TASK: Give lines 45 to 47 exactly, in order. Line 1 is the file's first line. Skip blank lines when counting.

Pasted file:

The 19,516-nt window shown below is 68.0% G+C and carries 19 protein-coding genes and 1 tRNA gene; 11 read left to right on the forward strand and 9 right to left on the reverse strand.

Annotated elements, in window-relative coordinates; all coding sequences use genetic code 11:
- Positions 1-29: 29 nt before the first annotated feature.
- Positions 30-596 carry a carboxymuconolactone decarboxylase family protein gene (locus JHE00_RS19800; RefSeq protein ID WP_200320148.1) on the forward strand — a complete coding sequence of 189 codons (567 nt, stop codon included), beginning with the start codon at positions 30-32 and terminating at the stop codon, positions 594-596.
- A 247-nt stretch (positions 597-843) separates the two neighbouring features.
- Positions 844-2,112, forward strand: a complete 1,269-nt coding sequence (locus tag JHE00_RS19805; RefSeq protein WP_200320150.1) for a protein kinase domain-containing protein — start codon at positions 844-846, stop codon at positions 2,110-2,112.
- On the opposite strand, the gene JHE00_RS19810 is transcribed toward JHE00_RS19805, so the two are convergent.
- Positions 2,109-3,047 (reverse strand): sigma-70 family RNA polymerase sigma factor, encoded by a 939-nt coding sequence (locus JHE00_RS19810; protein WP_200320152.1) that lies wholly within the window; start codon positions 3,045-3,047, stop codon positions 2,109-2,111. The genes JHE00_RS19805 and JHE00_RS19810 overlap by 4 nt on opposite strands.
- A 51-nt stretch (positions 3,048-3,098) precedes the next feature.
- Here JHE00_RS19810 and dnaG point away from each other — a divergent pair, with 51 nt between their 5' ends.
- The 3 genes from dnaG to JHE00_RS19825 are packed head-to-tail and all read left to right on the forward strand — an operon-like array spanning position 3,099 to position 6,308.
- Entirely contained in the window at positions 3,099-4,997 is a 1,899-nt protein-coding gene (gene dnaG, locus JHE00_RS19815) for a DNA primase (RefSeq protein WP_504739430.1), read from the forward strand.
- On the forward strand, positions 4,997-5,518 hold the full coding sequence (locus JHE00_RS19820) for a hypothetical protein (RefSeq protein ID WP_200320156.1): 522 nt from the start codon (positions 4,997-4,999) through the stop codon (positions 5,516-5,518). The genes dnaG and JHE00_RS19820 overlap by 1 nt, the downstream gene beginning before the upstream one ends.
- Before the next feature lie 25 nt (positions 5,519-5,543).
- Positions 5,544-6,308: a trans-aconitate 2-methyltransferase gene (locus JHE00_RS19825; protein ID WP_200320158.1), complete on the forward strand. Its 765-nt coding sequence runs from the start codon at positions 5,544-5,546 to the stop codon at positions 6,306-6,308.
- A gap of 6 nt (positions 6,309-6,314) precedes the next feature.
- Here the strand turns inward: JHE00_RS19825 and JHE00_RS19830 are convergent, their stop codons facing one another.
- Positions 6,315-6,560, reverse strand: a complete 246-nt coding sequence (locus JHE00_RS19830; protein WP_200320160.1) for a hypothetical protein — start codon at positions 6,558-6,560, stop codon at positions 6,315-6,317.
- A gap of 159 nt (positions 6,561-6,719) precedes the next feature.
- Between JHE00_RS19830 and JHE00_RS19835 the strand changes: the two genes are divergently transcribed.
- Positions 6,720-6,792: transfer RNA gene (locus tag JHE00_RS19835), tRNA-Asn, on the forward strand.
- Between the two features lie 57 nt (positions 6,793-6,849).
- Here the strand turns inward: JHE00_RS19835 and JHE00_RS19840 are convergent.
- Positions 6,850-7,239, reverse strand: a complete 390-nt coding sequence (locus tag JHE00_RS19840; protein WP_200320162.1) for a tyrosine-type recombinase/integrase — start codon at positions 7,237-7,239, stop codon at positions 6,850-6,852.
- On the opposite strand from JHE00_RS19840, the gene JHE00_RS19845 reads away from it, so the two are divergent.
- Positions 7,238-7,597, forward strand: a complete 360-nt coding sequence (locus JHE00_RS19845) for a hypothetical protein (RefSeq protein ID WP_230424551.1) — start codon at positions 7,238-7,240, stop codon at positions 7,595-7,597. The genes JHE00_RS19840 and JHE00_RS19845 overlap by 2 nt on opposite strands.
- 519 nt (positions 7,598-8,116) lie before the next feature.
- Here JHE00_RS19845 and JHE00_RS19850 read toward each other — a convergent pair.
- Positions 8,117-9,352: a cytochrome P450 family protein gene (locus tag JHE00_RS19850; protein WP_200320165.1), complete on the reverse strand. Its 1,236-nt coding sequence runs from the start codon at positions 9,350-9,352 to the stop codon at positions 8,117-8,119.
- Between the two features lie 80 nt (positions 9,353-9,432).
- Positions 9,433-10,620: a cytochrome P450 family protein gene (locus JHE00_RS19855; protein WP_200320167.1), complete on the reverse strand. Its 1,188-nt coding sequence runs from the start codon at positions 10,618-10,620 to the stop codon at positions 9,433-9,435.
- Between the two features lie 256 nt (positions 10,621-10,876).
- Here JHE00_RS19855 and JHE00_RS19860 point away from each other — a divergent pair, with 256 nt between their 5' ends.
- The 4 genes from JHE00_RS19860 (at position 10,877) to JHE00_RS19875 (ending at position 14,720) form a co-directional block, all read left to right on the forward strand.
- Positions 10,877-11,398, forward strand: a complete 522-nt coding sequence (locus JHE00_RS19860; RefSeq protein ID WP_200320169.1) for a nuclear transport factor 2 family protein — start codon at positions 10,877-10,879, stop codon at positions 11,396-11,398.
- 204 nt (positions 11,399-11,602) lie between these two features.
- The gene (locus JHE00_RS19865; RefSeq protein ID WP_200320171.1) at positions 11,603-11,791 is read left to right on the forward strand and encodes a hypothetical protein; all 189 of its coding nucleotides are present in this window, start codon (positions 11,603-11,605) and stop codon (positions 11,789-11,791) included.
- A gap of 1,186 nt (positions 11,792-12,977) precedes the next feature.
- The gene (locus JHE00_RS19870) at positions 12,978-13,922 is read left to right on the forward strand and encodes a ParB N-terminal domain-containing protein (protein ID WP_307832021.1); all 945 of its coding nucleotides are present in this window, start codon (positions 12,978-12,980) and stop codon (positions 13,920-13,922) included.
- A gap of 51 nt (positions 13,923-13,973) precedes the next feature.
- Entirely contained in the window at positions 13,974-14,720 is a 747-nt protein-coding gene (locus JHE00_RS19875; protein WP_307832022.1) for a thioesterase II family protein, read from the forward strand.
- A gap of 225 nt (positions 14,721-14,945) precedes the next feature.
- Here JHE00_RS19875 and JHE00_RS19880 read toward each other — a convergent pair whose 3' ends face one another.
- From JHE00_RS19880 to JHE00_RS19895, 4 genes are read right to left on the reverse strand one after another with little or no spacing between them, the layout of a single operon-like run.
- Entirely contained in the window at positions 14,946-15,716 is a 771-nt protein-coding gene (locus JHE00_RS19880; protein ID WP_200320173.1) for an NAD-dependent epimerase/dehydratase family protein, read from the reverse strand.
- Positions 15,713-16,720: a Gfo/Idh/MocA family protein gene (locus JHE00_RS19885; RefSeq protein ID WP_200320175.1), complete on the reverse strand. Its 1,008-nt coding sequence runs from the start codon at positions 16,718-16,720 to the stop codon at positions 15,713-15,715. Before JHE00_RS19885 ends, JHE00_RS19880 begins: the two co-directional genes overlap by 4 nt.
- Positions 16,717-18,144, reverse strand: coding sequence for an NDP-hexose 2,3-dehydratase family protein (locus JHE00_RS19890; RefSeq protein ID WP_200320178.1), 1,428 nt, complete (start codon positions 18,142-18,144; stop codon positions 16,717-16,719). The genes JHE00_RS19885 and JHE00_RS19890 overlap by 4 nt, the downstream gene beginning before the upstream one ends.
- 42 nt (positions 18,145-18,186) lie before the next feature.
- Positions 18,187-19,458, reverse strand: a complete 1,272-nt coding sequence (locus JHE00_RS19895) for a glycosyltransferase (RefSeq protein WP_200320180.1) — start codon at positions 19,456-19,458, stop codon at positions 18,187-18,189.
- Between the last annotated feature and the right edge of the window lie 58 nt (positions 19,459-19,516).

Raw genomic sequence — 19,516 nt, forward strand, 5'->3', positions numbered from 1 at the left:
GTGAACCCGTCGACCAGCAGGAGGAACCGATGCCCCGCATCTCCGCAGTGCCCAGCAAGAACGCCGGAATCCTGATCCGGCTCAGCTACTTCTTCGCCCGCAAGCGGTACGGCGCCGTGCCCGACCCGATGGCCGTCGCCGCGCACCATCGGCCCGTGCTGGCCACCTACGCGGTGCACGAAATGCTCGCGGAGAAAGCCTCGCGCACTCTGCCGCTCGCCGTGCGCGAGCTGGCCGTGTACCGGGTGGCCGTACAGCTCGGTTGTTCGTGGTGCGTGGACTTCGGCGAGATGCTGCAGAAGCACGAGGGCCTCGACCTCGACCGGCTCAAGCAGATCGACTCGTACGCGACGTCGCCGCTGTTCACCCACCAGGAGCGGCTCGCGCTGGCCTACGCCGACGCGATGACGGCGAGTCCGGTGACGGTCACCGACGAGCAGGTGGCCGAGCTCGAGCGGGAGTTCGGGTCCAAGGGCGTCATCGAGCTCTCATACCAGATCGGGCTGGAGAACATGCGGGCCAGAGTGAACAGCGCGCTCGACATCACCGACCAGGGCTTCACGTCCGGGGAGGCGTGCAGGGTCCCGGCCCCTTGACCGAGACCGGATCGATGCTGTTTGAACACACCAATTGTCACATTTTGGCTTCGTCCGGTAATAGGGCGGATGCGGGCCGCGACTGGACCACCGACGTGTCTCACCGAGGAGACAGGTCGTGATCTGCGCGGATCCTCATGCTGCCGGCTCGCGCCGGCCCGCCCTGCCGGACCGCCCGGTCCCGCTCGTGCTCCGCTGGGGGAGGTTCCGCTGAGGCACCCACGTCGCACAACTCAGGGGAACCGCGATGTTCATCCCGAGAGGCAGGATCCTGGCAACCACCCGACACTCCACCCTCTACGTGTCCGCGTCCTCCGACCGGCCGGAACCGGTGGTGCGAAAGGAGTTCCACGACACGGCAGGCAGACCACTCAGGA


- Entirely contained in the window at positions 14,946-15,716 is a 771-nt protein-coding gene (locus JHE00_RS19880; protein ID WP_200320173.1) for an NAD-dependent epimerase/dehydratase family protein, read from the reverse strand.
- Positions 15,713-16,720: a Gfo/Idh/MocA family protein gene (locus JHE00_RS19885; RefSeq protein ID WP_200320175.1), complete on the reverse strand. Its 1,008-nt coding sequence runs from the start codon at positions 16,718-16,720 to the stop codon at positions 15,713-15,715. Before JHE00_RS19885 ends, JHE00_RS19880 begins: the two co-directional genes overlap by 4 nt.
- Positions 16,717-18,144, reverse strand: coding sequence for an NDP-hexose 2,3-dehydratase family protein (locus JHE00_RS19890; RefSeq protein ID WP_200320178.1), 1,428 nt, complete (start codon positions 18,142-18,144; stop codon positions 16,717-16,719). The genes JHE00_RS19885 and JHE00_RS19890 overlap by 4 nt, the downstream gene beginning before the upstream one ends.